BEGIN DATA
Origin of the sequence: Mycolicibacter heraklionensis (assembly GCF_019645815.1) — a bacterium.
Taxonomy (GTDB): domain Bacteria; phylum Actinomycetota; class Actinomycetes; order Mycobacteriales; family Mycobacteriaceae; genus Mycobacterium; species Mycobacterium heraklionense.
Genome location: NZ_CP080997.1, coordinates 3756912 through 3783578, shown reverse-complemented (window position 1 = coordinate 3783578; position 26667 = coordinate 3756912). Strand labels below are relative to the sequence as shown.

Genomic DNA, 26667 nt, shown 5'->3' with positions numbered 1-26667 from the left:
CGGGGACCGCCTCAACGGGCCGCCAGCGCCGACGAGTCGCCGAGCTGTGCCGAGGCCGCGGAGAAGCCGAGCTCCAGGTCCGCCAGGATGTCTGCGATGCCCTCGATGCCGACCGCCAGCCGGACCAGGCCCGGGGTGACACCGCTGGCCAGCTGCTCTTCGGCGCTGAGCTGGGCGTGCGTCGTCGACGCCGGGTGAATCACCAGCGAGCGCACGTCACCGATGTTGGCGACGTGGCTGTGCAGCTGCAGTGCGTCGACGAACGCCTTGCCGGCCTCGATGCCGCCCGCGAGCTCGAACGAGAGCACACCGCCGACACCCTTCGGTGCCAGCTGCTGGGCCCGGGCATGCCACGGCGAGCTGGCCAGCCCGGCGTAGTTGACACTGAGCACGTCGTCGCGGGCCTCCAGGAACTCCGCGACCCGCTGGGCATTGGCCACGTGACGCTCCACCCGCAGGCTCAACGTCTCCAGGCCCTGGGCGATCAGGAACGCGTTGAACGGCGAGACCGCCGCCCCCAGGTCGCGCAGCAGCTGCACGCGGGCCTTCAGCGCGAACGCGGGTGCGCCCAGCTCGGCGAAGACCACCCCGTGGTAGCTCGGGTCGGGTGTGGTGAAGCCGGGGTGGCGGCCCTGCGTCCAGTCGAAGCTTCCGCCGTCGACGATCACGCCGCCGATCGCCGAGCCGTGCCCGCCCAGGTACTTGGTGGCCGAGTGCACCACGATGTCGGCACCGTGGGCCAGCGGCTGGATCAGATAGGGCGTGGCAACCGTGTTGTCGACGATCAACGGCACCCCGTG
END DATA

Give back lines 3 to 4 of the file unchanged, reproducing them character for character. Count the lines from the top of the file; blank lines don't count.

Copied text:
Genome location: NZ_CP080997.1, coordinates 3756912 through 3783578, shown reverse-complemented (window position 1 = coordinate 3783578; position 26667 = coordinate 3756912). Strand labels below are relative to the sequence as shown.

Genomic DNA, 26667 nt, shown 5'->3' with positions numbered 1-26667 from the left: